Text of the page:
The next day, after follow-up calls from the police and some more wackiness from my in-laws, I decided, "THAT'S ENOUGH!!" I needed some surf!

Nurse (Mrs.) Foondoggy said, "Absolutely not!"

Since I was then in the grips of the worst part of my headcold. I stared her down and said, "I am going to the ocean, my love. With you or without you, but I am going."

With that she grabbed some medicine and we headed off in the family wagon.

Some of you may recall that I predicted my presence in SoCal would virtually guarantee the waves would be flat for the duration of my stay. What could I have been thinking?!! As though I am that important. Huey has never been reluctant to make kooks and posers like me look foolish, so he arranged to have me infected with a bad cold, then sent some fine surf conditions to my SoCal brothers. It was payback time for my arrogance.

As we charged down Decker Canyon Rd., Nurse Foondoggy said, "I suppose you think I didn't see that gear in the back?"

"That's just in case." I replied.

"In case of what, you imbecile?" she glared. "You are spiking a fever over 100 degrees, you're on some very strong cold drugs, and you're so stressed out your hands are shaking on the wheel! You don't actually think you can surf, do you?"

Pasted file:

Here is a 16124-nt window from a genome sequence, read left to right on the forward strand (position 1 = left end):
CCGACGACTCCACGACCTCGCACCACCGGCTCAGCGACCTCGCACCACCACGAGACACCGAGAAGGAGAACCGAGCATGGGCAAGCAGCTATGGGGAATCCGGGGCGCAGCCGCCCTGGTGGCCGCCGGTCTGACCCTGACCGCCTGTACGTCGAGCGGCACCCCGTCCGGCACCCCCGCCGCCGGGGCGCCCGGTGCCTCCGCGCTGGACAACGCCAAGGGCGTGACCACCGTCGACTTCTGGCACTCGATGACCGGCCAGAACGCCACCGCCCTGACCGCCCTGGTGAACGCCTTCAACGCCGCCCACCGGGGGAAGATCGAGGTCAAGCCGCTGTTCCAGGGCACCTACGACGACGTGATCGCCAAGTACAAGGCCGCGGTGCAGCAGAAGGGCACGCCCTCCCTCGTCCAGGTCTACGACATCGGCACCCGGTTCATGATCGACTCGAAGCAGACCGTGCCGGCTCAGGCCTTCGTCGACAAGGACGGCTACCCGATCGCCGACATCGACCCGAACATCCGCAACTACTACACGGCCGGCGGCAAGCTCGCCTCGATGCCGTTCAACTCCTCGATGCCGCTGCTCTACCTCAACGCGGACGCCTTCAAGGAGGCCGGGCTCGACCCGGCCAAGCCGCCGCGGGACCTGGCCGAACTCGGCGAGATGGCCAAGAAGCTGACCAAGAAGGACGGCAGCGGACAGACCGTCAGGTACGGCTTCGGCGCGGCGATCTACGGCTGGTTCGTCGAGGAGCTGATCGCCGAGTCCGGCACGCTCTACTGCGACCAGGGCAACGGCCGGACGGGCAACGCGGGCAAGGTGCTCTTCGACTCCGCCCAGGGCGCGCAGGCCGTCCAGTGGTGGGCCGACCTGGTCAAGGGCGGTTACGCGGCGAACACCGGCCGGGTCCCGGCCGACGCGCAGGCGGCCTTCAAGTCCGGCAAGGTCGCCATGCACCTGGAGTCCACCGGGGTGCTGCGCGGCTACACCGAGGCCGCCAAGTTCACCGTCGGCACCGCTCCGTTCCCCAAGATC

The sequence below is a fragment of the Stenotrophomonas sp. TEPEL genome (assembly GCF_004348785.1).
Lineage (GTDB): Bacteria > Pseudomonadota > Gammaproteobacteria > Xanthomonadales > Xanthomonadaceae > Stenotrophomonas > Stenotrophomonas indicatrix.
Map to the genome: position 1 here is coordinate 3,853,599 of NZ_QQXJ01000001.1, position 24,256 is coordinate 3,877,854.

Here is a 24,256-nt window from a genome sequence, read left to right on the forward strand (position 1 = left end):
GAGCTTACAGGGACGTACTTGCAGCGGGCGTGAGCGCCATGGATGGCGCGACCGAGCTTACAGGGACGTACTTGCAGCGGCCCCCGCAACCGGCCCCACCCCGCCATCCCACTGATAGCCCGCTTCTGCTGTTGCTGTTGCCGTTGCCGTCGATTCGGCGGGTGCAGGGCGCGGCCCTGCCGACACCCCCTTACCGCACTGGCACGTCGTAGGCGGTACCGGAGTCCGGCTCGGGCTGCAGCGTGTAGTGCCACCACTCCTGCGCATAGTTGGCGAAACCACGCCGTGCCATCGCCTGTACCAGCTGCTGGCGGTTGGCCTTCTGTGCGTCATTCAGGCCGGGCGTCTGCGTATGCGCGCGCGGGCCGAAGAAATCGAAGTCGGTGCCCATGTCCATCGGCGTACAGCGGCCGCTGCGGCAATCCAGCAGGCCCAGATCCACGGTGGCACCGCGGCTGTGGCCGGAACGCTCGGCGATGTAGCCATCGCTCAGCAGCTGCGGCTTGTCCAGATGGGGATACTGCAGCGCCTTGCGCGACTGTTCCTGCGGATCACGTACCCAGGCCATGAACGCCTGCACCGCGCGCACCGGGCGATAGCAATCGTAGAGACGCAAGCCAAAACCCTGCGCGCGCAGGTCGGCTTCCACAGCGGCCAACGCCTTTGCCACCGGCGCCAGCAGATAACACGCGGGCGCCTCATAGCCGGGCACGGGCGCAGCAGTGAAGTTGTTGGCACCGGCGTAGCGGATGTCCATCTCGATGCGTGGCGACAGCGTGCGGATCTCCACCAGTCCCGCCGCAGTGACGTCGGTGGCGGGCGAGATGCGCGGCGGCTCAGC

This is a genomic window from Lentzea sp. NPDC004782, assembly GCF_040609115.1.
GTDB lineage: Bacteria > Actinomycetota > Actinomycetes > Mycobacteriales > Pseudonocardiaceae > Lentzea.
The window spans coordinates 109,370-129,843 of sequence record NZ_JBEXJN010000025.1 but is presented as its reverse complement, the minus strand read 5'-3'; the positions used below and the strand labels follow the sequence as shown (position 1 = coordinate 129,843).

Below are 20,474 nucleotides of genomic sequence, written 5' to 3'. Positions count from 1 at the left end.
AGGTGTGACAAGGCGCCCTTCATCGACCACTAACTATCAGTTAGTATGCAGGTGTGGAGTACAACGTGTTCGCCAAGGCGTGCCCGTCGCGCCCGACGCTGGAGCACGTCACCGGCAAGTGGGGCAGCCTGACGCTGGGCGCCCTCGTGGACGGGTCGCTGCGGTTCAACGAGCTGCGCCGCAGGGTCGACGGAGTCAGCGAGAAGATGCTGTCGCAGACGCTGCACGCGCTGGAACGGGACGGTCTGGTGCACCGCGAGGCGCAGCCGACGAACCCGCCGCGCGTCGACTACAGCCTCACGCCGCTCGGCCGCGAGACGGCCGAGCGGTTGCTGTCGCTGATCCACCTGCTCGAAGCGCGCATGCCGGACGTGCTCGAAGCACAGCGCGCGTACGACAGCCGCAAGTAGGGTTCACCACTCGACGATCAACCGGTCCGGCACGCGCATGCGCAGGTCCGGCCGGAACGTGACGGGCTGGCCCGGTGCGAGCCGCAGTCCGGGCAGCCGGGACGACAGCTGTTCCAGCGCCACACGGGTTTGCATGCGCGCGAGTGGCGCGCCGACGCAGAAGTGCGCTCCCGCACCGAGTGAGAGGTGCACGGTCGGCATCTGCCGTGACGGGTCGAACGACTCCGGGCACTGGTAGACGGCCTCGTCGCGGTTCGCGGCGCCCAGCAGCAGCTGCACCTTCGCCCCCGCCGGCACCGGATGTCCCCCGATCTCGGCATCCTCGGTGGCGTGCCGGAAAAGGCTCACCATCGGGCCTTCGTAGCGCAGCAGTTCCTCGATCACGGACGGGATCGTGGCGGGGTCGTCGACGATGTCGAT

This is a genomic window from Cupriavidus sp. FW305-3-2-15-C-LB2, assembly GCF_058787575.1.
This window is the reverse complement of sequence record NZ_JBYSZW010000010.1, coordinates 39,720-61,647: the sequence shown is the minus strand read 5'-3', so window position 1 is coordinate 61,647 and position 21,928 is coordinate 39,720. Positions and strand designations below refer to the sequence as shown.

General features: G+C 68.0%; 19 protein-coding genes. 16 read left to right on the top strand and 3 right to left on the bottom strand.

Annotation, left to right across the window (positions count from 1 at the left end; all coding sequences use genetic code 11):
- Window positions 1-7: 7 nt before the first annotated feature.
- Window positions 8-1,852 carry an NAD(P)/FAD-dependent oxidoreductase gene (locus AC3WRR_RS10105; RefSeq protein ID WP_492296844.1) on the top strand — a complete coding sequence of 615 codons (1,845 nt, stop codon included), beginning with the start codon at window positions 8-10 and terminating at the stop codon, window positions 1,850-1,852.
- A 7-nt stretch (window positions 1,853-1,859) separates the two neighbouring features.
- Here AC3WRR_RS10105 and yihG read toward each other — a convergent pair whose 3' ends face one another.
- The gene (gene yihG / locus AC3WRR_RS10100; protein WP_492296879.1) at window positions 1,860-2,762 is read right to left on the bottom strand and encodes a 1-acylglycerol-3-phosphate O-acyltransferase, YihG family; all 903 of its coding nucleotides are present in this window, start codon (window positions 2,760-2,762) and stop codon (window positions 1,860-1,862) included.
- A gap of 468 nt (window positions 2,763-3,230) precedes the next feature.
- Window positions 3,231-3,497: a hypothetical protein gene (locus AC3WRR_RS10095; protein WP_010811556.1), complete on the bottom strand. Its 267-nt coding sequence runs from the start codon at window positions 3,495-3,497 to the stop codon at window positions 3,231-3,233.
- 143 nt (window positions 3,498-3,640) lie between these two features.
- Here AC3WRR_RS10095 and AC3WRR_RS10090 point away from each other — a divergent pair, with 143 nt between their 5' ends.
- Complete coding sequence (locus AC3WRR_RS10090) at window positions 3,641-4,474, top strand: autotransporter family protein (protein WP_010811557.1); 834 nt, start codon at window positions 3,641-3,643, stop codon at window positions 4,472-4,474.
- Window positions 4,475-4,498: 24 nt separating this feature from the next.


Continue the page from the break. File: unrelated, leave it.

Actually, I had fooled myself into thinking I could, and the events of the previous night had convinced me I needed relief!

We reached the PCH and quickly pulled into a small State Beach since someone had come along side and pointed out our front brakes were smokin'! (Those of you who've driven Decker Canyon know why). I bolted from the car and ran out on the cliff to see one of the most lovely sights I'd seen in a long time. Three surfers idly waiting for and catching some beautiful headhigh waves. Ahhhhh, I could almost breath again, and the tension and stress just melted out of me.

We got back in the car, checked Leo Carrillo to the North (crowded), then headed South. Coming down off a hill on PCH I could see Zuma stretched out in the distance. I could also see some very hunky thumpers going off with some guys out riding. My nose started to run again. As I pulled up roadside at Zuma I was struck with two contrasting images; a temporarily empty ocean and some guy with a surfboard neatly snapped in half walking back to his car. Intuition told me Huey had a surprise for me at this beach and since I'm a beach break kinda guy, I opened the wagon lid to get my gear.

Mrs.Foon erupted from the car and screamed, "Not on your Fucking Life, My Friend!!"